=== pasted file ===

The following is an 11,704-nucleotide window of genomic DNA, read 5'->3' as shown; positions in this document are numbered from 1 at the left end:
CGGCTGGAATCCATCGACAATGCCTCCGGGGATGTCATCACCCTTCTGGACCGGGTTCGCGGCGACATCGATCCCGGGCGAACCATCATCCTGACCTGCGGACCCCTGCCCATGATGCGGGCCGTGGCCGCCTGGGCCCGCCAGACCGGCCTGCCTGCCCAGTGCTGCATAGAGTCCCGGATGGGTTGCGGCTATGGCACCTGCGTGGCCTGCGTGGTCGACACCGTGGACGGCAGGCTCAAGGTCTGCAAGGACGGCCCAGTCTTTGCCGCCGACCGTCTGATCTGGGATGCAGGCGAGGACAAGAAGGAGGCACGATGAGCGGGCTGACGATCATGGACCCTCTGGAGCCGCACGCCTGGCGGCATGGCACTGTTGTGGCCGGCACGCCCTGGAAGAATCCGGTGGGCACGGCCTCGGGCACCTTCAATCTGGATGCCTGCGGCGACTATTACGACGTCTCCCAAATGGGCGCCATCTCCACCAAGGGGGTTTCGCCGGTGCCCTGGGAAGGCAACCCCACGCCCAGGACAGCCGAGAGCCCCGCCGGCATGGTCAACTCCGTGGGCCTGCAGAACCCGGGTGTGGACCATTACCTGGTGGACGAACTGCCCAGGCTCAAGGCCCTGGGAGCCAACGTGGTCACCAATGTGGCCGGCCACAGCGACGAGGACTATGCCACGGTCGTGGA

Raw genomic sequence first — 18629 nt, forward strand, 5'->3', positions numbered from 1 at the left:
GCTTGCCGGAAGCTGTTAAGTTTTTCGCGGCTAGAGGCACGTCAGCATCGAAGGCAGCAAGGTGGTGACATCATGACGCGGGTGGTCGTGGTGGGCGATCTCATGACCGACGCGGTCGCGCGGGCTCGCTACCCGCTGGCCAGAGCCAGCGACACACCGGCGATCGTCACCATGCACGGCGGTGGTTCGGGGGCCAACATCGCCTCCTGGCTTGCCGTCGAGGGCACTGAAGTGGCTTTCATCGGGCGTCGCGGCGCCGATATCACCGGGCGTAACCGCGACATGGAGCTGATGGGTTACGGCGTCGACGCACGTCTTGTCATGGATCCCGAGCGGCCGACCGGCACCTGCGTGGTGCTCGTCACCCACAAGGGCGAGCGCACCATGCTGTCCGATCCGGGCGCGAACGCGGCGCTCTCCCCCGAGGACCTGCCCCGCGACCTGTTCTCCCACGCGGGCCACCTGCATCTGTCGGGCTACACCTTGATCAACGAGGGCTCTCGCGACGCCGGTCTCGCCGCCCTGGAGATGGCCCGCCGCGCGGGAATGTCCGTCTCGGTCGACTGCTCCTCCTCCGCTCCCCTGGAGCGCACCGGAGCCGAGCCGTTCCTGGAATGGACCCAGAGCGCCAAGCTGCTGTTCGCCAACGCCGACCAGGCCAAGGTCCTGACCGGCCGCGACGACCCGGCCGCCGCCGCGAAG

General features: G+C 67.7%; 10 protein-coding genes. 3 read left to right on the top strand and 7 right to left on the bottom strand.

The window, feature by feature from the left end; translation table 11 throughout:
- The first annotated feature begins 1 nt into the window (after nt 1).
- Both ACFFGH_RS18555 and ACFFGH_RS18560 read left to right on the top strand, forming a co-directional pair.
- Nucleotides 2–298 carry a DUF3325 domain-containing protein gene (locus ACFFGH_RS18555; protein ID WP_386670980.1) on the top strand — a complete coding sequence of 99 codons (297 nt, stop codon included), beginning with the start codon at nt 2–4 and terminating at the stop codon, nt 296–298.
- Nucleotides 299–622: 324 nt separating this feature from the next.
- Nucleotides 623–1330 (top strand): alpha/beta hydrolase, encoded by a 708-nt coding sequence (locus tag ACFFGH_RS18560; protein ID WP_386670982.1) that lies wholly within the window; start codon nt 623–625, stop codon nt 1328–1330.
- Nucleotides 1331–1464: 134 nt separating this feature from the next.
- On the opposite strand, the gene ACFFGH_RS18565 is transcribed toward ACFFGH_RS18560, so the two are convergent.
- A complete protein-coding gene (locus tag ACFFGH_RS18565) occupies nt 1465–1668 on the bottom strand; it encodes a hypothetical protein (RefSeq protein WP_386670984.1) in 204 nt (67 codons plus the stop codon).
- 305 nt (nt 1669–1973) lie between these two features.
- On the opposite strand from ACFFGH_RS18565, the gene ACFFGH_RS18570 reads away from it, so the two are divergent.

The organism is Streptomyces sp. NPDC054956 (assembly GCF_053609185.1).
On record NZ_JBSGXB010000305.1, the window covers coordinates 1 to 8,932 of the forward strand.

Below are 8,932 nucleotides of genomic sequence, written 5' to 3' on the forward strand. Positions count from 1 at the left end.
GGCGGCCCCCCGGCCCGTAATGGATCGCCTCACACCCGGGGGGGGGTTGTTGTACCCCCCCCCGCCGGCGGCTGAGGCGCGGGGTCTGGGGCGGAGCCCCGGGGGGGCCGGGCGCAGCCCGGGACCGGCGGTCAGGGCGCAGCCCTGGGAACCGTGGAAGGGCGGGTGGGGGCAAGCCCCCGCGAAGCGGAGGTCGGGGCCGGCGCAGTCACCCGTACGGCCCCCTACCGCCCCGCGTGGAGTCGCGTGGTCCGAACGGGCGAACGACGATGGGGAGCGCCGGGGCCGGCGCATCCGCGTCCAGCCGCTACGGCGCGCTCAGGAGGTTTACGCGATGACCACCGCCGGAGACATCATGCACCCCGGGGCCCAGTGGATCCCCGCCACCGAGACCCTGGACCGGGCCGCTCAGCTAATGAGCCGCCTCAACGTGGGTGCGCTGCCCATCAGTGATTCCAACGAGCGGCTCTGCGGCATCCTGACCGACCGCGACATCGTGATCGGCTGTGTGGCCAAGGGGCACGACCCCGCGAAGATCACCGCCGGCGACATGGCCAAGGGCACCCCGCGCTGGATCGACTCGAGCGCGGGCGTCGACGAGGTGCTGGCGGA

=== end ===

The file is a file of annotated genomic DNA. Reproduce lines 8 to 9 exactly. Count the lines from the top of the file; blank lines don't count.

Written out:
- Both ACFFGH_RS18555 and ACFFGH_RS18560 read left to right on the top strand, forming a co-directional pair.
- Nucleotides 2–298 carry a DUF3325 domain-containing protein gene (locus ACFFGH_RS18555; protein ID WP_386670980.1) on the top strand — a complete coding sequence of 99 codons (297 nt, stop codon included), beginning with the start codon at nt 2–4 and terminating at the stop codon, nt 296–298.